The purchased traffic is just helping them get in front of an audience that's actually looking for their product, just like SEO. If conversion rates are lower, you will end up making less money than you spend to buy traffic, but because of the authenticity of the reviews, it's likely that BestReviews.com converts researchers to buyers at a higher rate than other affiliate sites.
While it's tough to know exactly, I would guess that this site makes 6 figures per month or more in Amazon Affiliate revenue due to their traffic numbers.
Organic Monthly Traffic (Ahrefs Estimate): 3.2 + Million Hits
Number of Organic Keywords (Ahrefs Estimates): 2.5 + Million Keywords
Top Ranking Page Content Topic: Reset Macbook Air to Factory Settings (Was Office Chairs)
Top Page Content Length: 2,403 Words
How They Earn Revenue: Amazon Affiliates, Display Ads
GearPatrol.com is an online resource that reviews just about anything you can think of. They run in the same vein as TheWireCutter.com and other successful Amazon affiliate websites but take an angle that's heavily focused towards men.
The bourbon and whiskey review pages get tons of traffic, as well as many other products that might be considered more masculine.
They highlight a lot of men's gear in their reviews, and probably make a really good chunk of their revenue from being an Amazon Affiliate. They do run AdSense, and it also looks like they have a fair amount of content that could be considered a “sponsored post.”
A sponsored post is just an article that a larger company puts together for you to promote their product, while paying the website owner for the exposure.
This Amazon affiliate website is an example of what many sites are doing these days. They are “niched down” into brackets of certain products, and creating an online multimedia experience in the form of an online magazine style site.
There's lots of large pictures, some videos, and it looks like a true media property.
Chances are that you'd need to hire a designer to get a similar look and feel for your own website if you were to attempt it. From a revenue perspective, this site is more than likely doing more than six figures in total revenue if I had to take a guess. Just based on their organic traffic numbers.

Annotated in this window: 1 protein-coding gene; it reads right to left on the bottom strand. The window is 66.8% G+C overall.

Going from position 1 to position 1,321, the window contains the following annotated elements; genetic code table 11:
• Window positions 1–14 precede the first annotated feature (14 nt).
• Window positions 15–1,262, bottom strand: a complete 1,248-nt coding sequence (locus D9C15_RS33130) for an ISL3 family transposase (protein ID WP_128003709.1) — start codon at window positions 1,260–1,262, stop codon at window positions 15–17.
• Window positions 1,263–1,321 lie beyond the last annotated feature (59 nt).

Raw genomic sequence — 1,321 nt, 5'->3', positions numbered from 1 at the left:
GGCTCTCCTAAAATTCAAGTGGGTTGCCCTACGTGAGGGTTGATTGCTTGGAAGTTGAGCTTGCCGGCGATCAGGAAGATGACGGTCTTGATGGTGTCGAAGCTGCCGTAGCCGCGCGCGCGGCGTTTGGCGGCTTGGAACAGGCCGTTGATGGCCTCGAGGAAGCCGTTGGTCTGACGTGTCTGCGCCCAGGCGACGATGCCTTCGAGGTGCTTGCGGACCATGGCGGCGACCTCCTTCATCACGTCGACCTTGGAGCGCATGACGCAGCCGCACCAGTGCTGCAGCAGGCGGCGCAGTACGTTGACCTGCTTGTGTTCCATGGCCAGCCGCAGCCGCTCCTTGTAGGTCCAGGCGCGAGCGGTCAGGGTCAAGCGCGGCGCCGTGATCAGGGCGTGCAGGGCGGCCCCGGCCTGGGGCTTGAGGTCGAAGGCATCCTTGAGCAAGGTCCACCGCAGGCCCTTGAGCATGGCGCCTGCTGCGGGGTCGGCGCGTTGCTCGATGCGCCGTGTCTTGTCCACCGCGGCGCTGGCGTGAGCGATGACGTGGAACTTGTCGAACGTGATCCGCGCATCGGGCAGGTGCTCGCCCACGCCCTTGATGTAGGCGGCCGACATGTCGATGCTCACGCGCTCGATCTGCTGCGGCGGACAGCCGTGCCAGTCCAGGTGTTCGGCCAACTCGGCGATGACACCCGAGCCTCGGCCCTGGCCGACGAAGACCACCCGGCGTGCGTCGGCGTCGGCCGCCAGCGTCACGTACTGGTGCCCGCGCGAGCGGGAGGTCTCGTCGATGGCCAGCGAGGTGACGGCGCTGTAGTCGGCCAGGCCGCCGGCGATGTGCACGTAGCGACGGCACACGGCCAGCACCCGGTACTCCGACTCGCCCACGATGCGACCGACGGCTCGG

Your Amazon Affiliate Website
Overall, I'm very happy with the income this Amazon affiliate site has generated over the past year. I've cracked the $3,000 in affiliate income in each of the past 2 months, I hope to cross the $4,000 a month mark very soon (you may also be interested in our guide for how to make 5k per month). Not bad for a relatively new website.
Hopefully, you've enjoyed reading the timeline, my keyword research strategies, and the link building strategies that I've followed as I've built this Amazon affiliate site. And I genuinely hope it helps you with your review sites and on internet marketing journey.
If you're wanting to know how to set up an Amazon affiliate site, use the guide above to give you an outline of all the things you have to do. For a more detailed guide, check out my post on how to build a niche website.
Honestly, there is really no other “secrets” that I am keeping when it comes to what was done to make this site a success.
As you can see from the Google Analytics screenshot above, the site took several months to really gain any traction, but then has just slow grown over the past year.
So, it's important to stick with it, and not give up on your new Amazon affiliate website after the first couple of months. The real growth happens after the site has been around for a while. And also don't be shy to add other affiliate programs as well.
As a website owner, I'd love to hear your thoughts on the subject. Do you have any additional questions for me? Let me know what you think in the comments below.